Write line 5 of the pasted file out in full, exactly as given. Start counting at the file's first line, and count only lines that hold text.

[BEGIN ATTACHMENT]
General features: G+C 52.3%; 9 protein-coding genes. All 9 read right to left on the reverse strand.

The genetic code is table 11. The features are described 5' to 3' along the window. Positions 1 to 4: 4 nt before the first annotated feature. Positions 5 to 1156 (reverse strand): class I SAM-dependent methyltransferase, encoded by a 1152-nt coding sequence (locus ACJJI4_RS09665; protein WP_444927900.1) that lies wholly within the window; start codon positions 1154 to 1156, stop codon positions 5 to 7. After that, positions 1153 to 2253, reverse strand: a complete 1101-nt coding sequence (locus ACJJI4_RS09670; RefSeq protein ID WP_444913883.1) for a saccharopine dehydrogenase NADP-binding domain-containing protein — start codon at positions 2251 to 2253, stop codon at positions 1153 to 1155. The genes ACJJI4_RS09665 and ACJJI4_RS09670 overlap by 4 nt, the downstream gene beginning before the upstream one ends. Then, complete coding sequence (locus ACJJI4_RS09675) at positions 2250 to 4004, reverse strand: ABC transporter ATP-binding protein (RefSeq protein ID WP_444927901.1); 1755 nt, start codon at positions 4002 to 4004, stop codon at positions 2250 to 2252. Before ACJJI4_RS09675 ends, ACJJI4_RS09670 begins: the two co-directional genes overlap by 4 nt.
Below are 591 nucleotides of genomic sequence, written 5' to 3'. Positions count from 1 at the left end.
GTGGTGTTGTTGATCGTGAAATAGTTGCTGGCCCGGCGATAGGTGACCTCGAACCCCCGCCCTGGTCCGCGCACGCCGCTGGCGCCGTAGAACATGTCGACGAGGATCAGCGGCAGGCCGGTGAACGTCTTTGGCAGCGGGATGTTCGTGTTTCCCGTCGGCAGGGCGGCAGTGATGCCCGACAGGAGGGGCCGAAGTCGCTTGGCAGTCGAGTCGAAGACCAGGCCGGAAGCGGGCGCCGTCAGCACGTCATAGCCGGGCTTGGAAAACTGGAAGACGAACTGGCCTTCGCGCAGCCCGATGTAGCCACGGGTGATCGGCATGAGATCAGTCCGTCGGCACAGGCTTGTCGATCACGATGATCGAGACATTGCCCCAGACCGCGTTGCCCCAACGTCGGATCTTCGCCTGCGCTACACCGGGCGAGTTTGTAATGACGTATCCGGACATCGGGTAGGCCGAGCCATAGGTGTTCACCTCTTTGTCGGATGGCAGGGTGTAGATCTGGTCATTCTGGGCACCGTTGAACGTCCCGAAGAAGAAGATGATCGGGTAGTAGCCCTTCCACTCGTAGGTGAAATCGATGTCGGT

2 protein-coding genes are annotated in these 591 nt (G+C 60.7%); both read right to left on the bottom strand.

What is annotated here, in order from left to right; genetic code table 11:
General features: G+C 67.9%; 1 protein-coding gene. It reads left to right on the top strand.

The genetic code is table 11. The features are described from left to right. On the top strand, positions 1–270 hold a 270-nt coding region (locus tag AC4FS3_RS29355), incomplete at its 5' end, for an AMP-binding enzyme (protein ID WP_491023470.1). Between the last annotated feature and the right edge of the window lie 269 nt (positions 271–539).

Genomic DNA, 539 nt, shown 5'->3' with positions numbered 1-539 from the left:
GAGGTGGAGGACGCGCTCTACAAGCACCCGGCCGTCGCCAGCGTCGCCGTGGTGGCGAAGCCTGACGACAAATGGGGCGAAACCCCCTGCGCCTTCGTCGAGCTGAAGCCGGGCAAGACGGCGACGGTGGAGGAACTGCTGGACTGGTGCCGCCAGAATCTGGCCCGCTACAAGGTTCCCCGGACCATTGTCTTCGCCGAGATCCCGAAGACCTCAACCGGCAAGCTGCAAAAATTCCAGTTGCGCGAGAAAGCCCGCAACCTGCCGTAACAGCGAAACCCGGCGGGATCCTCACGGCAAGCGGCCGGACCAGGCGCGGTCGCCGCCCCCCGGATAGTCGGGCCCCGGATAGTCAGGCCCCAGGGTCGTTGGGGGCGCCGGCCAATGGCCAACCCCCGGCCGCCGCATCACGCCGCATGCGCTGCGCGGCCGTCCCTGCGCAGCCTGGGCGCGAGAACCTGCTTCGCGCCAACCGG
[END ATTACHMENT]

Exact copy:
2 protein-coding genes are annotated in these 591 nt (G+C 60.7%); both read right to left on the bottom strand.